Exploring “Now What?” When The Kids Leave The Nest
The novel “Second Honeymoon” by Joanna Trollope begins with Edie standing in her son’s empty bedroom close to tears. Meanwhile, relishing the peace and quiet, her husband is downstairs making plans for just the two of them. Sound familiar?
Yet it’s not always Mom who has the toughest time adjusting to an empty-nest. My friend, Mary, experienced the opposite. Her husband was feeling regretful for not spending more time with his daughters, while Mary was enjoying unfettered access to the bathroom!
For single parents, the nest may feel even emptier, but there is the “other side of the coin”. When I asked Bev, a single Mom, about becoming an empty-nester, she said she was most looking forward to doing things in the spur of the moment, without needing to check anyone’s schedule. She loved being spontaneous!
What about you? Have you become an empty-nester? Are you regretting, relishing, or a bit of both?
As a parent, much of your time and energy is centred on your kids, their interests and activities. It’s natural to have mixed emotions as they leave home for the first time – to feel a sense of loss and emptiness, as well as anticipating more time for you. What’s important is acknowledging your feelings but not letting them overwhelm you.
The following exercise will give you a fresh perspective on your “empty-nest”.
Let’s start with the “sads”
Take a moment to write down your “sads” in becoming an empty-nester – e.g. regret, loss of purpose, missing the comings and goings of your children and their friends.
What have you been feeling?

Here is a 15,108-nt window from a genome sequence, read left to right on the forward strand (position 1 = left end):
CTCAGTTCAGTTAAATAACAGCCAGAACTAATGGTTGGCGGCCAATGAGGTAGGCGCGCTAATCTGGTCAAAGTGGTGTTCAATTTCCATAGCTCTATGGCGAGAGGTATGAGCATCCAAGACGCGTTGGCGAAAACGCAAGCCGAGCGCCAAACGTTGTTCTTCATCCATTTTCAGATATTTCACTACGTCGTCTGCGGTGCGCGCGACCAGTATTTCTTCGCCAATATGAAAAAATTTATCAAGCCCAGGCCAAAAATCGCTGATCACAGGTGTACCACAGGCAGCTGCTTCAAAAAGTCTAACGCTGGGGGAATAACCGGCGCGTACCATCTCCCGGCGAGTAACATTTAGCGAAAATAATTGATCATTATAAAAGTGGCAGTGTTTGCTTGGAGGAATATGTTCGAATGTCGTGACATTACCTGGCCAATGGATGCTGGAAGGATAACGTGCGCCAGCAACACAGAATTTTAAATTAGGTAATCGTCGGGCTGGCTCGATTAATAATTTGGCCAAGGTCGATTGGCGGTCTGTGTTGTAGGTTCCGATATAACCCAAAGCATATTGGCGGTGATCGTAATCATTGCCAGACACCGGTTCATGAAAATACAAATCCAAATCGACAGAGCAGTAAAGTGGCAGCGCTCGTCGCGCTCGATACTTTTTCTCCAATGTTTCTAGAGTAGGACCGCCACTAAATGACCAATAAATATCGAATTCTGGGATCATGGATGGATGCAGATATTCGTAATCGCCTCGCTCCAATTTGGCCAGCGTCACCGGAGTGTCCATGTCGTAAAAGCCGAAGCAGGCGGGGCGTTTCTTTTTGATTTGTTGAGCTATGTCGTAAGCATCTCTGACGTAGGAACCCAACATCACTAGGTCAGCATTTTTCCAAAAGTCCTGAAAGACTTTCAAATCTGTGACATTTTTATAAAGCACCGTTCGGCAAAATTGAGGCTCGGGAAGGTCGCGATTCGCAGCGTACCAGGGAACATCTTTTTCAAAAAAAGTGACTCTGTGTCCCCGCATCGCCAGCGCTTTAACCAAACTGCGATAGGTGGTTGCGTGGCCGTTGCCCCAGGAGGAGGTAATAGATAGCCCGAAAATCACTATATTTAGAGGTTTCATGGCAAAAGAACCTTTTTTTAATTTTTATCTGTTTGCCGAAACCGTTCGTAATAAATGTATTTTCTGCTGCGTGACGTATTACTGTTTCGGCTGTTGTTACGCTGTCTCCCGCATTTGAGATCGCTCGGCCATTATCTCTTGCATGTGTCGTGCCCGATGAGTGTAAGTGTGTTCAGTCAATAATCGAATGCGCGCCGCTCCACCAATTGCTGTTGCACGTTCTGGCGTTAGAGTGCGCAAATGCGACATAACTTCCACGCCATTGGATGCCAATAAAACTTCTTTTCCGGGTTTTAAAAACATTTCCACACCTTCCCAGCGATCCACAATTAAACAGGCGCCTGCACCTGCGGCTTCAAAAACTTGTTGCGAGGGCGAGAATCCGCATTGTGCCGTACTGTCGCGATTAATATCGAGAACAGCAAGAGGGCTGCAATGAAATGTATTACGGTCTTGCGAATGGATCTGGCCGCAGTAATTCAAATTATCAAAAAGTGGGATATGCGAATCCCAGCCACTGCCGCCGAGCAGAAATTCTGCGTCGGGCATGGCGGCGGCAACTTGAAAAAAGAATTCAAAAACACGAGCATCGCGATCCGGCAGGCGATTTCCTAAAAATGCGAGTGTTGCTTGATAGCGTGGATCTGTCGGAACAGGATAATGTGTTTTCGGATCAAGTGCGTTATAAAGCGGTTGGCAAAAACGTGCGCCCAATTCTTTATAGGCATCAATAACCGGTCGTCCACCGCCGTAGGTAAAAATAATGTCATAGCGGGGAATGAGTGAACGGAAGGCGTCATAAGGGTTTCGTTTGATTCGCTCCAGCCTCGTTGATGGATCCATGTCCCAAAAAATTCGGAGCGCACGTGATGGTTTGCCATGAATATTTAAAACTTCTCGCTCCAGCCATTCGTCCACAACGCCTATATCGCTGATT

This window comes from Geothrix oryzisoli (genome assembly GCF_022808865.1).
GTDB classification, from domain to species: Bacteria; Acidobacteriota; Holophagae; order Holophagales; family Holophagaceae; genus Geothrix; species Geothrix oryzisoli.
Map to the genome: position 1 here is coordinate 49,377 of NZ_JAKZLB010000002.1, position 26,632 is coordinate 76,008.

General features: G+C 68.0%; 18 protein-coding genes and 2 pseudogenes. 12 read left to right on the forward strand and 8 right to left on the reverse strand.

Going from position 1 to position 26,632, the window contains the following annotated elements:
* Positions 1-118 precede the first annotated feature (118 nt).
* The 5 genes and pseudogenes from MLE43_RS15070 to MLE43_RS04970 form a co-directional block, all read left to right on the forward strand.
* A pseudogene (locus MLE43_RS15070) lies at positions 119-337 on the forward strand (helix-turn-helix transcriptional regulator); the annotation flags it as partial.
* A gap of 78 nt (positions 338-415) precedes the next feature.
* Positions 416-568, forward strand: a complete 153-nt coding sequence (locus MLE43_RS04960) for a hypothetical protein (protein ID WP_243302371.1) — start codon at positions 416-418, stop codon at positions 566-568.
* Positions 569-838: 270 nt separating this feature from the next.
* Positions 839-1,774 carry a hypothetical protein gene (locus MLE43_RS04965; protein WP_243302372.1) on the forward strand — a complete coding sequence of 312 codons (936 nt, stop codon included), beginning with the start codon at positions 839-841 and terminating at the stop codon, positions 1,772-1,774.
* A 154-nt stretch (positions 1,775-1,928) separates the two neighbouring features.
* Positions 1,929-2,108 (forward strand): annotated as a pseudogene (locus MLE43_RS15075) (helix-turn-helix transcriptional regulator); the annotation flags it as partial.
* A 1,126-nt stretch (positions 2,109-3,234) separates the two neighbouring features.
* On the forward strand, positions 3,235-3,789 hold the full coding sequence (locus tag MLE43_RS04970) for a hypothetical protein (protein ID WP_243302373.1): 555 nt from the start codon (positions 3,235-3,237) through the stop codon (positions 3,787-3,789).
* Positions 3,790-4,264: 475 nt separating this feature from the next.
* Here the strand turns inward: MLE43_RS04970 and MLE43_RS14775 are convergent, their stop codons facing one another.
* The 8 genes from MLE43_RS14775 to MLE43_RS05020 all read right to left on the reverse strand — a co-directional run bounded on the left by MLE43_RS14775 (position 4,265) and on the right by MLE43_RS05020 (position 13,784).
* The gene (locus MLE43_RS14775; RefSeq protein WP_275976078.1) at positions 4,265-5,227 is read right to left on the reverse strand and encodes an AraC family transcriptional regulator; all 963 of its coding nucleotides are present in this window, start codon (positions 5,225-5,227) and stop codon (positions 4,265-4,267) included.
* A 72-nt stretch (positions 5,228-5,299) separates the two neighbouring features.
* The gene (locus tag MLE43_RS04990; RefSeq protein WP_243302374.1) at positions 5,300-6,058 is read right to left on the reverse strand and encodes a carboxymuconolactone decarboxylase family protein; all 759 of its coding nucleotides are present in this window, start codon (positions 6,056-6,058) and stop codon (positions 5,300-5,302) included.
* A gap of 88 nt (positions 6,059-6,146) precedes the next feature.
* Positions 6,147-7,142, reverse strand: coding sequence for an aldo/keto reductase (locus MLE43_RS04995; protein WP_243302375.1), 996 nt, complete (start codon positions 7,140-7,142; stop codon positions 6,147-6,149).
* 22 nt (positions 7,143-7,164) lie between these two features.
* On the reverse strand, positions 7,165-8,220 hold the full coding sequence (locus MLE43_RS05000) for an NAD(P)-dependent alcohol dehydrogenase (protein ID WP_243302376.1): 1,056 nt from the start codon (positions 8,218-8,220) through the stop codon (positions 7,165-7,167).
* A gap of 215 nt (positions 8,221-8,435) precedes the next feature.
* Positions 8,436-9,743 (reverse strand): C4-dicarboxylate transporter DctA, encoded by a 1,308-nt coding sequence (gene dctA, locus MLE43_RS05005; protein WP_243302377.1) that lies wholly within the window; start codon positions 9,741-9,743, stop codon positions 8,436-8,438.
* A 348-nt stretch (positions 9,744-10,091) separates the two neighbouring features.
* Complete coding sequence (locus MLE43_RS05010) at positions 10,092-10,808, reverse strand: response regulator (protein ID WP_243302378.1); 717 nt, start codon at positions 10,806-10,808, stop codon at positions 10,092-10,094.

By acknowledging your feelings rather than ignoring them or squashing them down inside you, it’s easier to let them go. Once your “sads” are acknowledged, allow yourself to move on.
With the “sads” are “glads”.
There are perks to becoming an empty-nester. Perks such not juggling schedules for the car, worrying over missed curfews, dealing with clutter, cooking large meals. An acquaintance noticed her grocery bill dropped significantly when her son went off to university. Mind you, it shot up again when he came home at Christmas, but I digress.
One of the “glads” is time-freedom – time for you, exploring new activities, re-connecting with a favourite sport or hobby put to one side years ago.
Make a list of your “glads” and “for time-for-you” ideas.
Include something indulgent, something outrageous, or something special just for you.
• Pick one item from your list of “glads” or “for time-for-you” ideas.
• Choose ways of making the “glad” or idea part of your life.
• Start now and enjoy!
If you are married, invite your spouse to do the same exercise, then share and compare. You might be surprised at the different views and ideas.